A crowd of people wandered round the booths, and Swithin found himself obliged to give the girls his arms. ‘Like a little Cockney clerk!’ he thought. His indignation passed unnoticed; they talked, they laughed, each sight and sound in all the hurly-burly seemed to go straight into their hearts. He eyed them ironically—their eager voices, and little coos of sympathy seemed to him vulgar. In the thick of the crowd he slipped his arm out of Margit’s, but, just as he thought that he was free, the unwelcome hand slid up again. He tried again, but again Margit reappeared, serene, and full of pleasant humour; and his failure this time appeared to him in a comic light. But when Rozsi leaned across him, the glow of her round cheek, her curving lip, the inscrutable grey gleam of her eyes, sent a thrill of longing through him. He was obliged to stand by while they parleyed with a gipsy, whose matted locks and skinny hands inspired him with a not unwarranted disgust. “Folly!” he muttered, as Rozsi held out her palm. The old woman mumbled, and shot a malignant look at him. Rozsi drew back her hand, and crossed herself. ‘Folly!’ Swithin thought again; and seizing the girls’ arms, he hurried them away.
“What did the old hag say?” he asked.
Rozsi shook her head.
“You don’t mean that you believe?”
Her eyes were full of tears. “The gipsies are wise,” she murmured.
“Come, what did she tell you?”
This time Rozsi looked hurriedly round, and slipped away into the crowd. After a hunt they found her, and Swithin, who was scared, growled: “You shouldn’t do such things—it’s not respectable.”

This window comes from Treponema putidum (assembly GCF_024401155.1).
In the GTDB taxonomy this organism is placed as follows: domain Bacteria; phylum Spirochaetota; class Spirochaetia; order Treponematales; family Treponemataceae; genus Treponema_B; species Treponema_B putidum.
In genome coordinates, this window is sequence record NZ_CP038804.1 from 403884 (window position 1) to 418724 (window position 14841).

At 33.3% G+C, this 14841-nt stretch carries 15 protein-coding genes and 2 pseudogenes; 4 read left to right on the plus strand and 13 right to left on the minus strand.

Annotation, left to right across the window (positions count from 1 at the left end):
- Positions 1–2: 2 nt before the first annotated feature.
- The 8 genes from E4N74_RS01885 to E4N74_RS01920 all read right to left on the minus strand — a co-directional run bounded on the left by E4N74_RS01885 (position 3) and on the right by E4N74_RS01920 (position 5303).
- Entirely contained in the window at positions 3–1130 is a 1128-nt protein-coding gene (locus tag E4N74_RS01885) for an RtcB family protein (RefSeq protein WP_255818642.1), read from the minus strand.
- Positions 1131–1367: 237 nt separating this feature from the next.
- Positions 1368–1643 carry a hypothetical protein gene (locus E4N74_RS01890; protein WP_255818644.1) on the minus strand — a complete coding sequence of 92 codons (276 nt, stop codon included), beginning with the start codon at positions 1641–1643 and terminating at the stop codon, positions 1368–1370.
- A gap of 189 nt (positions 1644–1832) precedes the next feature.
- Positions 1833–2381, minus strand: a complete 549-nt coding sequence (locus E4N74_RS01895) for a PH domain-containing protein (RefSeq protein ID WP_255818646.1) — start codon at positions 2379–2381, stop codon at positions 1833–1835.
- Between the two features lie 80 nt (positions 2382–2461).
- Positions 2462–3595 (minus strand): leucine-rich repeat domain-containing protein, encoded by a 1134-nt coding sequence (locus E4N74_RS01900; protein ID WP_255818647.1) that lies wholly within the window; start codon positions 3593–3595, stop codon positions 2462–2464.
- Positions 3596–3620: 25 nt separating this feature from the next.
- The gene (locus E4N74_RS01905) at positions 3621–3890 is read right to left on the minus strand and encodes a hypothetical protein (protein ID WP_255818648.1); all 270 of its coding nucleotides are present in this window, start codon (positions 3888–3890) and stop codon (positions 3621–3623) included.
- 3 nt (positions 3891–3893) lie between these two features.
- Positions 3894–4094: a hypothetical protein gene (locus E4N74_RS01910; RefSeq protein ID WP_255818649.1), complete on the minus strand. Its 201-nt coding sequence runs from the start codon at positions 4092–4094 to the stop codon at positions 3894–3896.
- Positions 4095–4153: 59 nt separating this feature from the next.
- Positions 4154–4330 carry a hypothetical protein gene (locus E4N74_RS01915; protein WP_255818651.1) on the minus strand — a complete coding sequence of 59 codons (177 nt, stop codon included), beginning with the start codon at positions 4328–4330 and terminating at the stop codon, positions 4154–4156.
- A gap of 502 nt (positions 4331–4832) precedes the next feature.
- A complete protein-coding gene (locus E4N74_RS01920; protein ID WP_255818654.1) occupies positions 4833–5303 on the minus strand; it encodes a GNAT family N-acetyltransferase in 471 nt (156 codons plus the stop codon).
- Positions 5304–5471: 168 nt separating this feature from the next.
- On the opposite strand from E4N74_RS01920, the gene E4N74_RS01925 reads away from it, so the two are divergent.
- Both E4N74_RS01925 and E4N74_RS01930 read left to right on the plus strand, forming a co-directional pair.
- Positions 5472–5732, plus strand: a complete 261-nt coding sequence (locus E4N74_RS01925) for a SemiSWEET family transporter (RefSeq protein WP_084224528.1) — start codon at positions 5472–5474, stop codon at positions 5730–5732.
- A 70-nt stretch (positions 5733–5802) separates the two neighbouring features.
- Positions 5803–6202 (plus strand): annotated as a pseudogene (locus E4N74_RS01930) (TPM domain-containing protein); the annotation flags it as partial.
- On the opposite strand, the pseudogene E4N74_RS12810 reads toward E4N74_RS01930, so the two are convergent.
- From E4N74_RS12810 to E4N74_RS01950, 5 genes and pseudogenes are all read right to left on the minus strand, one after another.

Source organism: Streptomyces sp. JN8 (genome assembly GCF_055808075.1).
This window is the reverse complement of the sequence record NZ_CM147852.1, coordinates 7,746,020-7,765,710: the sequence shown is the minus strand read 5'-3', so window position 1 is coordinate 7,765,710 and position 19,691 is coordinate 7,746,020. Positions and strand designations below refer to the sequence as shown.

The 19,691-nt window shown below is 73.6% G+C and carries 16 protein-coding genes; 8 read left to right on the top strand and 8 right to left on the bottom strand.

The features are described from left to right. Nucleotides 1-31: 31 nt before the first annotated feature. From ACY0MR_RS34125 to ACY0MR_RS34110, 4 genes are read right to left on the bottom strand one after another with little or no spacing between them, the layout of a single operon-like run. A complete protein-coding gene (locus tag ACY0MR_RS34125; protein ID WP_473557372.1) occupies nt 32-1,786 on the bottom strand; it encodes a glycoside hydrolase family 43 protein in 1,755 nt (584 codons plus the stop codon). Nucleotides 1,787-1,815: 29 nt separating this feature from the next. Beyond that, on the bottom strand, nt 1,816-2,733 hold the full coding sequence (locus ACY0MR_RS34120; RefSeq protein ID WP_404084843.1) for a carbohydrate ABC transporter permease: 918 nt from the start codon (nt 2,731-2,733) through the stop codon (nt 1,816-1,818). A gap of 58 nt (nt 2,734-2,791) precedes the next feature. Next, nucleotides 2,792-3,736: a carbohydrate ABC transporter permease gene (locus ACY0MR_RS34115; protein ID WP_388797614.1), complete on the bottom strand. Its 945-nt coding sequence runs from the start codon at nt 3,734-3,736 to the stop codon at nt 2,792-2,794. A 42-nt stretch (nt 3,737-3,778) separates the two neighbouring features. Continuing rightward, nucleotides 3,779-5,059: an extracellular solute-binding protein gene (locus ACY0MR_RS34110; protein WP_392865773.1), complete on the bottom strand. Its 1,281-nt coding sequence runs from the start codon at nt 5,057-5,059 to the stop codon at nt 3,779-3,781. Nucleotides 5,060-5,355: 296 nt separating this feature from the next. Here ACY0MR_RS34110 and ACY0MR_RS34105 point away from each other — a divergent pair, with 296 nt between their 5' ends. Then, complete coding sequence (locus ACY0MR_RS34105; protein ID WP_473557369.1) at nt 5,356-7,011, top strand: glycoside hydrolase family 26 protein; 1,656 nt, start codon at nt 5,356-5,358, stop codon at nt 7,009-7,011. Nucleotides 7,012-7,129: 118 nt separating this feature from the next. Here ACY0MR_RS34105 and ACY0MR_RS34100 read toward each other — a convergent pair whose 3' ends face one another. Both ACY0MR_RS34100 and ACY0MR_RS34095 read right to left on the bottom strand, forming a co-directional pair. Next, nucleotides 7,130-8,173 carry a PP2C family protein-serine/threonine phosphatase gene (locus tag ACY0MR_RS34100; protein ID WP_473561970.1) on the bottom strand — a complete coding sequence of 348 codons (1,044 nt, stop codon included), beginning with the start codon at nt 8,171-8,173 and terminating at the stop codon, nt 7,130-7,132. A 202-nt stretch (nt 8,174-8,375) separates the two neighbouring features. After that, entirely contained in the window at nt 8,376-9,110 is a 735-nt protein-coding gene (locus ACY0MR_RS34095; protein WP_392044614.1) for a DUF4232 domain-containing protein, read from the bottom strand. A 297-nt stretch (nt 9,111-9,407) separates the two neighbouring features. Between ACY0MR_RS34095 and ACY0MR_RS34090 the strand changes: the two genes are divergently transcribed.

On higher ground, in the centre of a clear space, a military band was playing. For the privilege of entering this charmed circle Swithin paid three kronen, choosing naturally the best seats. He ordered wine, too, watching Rozsi out of the corner of his eye as he poured it out. The protecting tenderness of yesterday was all lost in this medley. It was every man for himself, after all! The colour had deepened again in her cheeks, she laughed, pouting her lips. Suddenly she put her glass aside. “Thank you, very much,” she said, “it is enough!”
Margit, whose pretty mouth was all smiles, cried, “Lieber Gott! is it not good-life?” It was not a question Swithin could undertake to answer. The band began to play a waltz. “Now they will dance. Lieber Gott! and are the lights not wonderful?” Lamps were flickering beneath the trees like a swarm of fireflies. There was a hum as from a gigantic beehive. Passers-by lifted their faces, then vanished into the crowd; Rozsi stood gazing at them spellbound, as if their very going and coming were a delight.
The space was soon full of whirling couples. Rozsi’s head began to beat time. “O Margit!” she whispered.
Swithin’s face had assumed a solemn, uneasy expression. A man raising his hat, offered his arm to Margit. She glanced back across her shoulder to reassure Swithin. “It is a friend,” she said.